The question is if this makes The Outlaw Josey Wales a bad movie? I don't think so. It makes the movie's portrayal of the civil war less paletable, but the movie is so much more than this. All in all I think this is a really strong western and well worth watching.
Eight years later the pattern would repeat. In the UK in 1971, Diamonds are Forever was pipped to the post by a comedy also featuring Routemasters - the big screen version of the British sitcom On The Buses.
@chrisno1 - I wouldn't say I'm particularly disappointed with your review of The Man From Laramie. I certainly agree with your comparisons to Mann's other James Stewart westerns and concur especially with your comment that it is lacking in comparison to The Naked Spur and Bend of the River. When I came to The Man From Laramie after having watched the earlier films, I experienced a bit of the letdown that you decribe in your review, but the difference is possibly just that my overall experience of watching the film was still pretty good. I remember I really enjoyed seeing Arthur Kennedy back for another role after having really enjoyed his performance in Bend of the River. Also I kind of liked the main title theme song, even though it sounds a bit corny now...but I do like a western with a main title ballad - High Noon, 3:10 to Yuma etc.
I disagree, in my opinion The Man From Laramie is the best Mann/Stewart collaboration of them all. The story is compelling and the characters are well drawn, the sadistic shooting of Will Lockhart’s hand is horrific. I first saw this in the cinema in the 60’s, it played as a second feature to a new release that I can’t remember, but each renewed viewing on television has enhanced it’s reputation in my eyes.
ALMOST FAMOUS (2000)
Cameron Crowe’s autobiographical Almost Famous is almost a great movie. I remember watching this on its original release. I thought it was excellent, fully deserving of praise, a window onto the world of the rock n roll band on tour, packed full of good performances, you know the kind of thing. Now, I reckon all the film’s got going for it is a great soundtrack and two well-intentioned performances from Kate Hudson – as a young and worldly groupie – and Frances McDormand as the straight-talking, intellectually-challenging mother of a teenage journalist.
The story concerns young William Miller [Patrick Fugit], a fifteen year old whose freelance pieces in a San Diego paper attract the attention of Rolling Stone magazine, who – unaware of his age – throw him to the wolves of the rock tour 1970s style with up and coming [fictional] band Stillwater. The incidents and characters are based on Crowe’s own recollections of his stint as a teenage journo chasing rock icons like Led Zeppelin, Lynyrd Skynyrd, Peter Frampton and the Allman Brothers. So the relationship between Penny Lane [Hudson] and soporific lead guitar Russell Hammond [Billy Crudup], the strain constant creativity puts on the band members, the parties, sex, drugs, rock n roll [the last three barely touched on] should garner something of the sensations and excitement of those liberating times. They don’t. Crowe’s painted his characters and scenes in such a saccharine light the whole episode becomes dully ineffective. Yes, it amuses. Yes, the occasional foray on stage is well-managed. The arguments well-orchestrated. The music’s great. But that’s not enough. The film isn’t really dealing with its adults, it’s dealing with the growing pains of a fifteen year old. That he displays more instinct for people’s emotional well-being is supposed to affirm his route to adulthood. What it really does is make all the adults look like douche bags. Well, they are. Especially the men.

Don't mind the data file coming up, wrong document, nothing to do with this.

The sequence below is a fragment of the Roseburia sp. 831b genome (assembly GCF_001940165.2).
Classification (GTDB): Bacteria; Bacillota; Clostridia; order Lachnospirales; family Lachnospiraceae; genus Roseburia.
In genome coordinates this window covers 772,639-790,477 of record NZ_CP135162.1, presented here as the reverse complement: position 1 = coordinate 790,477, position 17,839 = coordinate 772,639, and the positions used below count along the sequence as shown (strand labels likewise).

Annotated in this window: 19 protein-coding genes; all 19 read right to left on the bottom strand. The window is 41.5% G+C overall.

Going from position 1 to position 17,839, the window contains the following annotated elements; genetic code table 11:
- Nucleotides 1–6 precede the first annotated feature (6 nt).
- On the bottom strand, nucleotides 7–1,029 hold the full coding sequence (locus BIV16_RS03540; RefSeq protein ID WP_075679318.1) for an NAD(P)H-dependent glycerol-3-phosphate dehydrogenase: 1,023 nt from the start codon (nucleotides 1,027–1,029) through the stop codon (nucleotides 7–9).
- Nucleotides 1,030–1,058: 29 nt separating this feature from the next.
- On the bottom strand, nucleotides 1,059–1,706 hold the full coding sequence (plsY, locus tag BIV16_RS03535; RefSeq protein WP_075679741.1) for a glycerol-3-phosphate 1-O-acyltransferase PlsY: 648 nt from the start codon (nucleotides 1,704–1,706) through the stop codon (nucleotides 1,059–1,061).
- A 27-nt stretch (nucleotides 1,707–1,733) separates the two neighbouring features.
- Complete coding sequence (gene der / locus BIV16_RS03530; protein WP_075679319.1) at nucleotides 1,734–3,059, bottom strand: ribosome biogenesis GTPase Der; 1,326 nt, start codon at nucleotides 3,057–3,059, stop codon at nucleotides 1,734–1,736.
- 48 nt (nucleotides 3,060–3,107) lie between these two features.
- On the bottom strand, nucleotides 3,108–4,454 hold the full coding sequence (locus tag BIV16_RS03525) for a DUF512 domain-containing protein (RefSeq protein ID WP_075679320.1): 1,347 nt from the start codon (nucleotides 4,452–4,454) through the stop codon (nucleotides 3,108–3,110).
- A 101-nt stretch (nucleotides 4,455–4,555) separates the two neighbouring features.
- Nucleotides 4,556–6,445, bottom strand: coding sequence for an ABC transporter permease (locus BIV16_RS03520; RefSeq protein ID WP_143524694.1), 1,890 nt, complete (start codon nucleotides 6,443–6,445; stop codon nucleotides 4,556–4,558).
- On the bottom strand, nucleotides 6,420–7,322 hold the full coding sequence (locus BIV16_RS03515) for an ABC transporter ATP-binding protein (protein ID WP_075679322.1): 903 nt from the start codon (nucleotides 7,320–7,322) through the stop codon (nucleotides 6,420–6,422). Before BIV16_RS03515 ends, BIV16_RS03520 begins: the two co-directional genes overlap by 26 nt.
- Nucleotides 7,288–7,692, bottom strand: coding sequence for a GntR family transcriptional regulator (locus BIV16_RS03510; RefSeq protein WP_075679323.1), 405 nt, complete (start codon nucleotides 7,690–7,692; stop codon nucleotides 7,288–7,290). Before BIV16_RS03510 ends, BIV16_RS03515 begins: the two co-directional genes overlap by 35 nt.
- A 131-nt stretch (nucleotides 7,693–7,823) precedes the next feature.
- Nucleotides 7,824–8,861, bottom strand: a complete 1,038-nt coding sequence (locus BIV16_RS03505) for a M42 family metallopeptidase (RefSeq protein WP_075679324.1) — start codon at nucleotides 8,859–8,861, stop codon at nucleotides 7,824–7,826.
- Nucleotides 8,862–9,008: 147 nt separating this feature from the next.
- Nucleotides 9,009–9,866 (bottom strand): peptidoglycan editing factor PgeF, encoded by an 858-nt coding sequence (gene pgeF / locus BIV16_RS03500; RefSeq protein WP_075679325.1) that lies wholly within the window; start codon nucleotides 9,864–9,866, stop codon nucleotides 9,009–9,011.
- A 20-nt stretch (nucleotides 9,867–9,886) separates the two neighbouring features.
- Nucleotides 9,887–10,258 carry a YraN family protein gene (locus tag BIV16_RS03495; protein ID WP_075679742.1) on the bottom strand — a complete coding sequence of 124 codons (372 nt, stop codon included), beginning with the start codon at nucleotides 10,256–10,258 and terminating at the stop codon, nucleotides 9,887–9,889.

The representation of the female characters is particularly poor. McDormand nags, the sister runs away and the teen groupies restyle themselves ‘band aids’ because they hold the fabric of a band together by their beguiling presence. That’s such B.S. When Hudson discovers her character has been ‘sold on’ to Humble Pie for a case of beer, her reaction is to ask what brand of beer. I know she’s secretly hurting, but a little anger might have helped her appear more real, not the usual generic cipher of a good-time-teen sleeping her way around planet rock.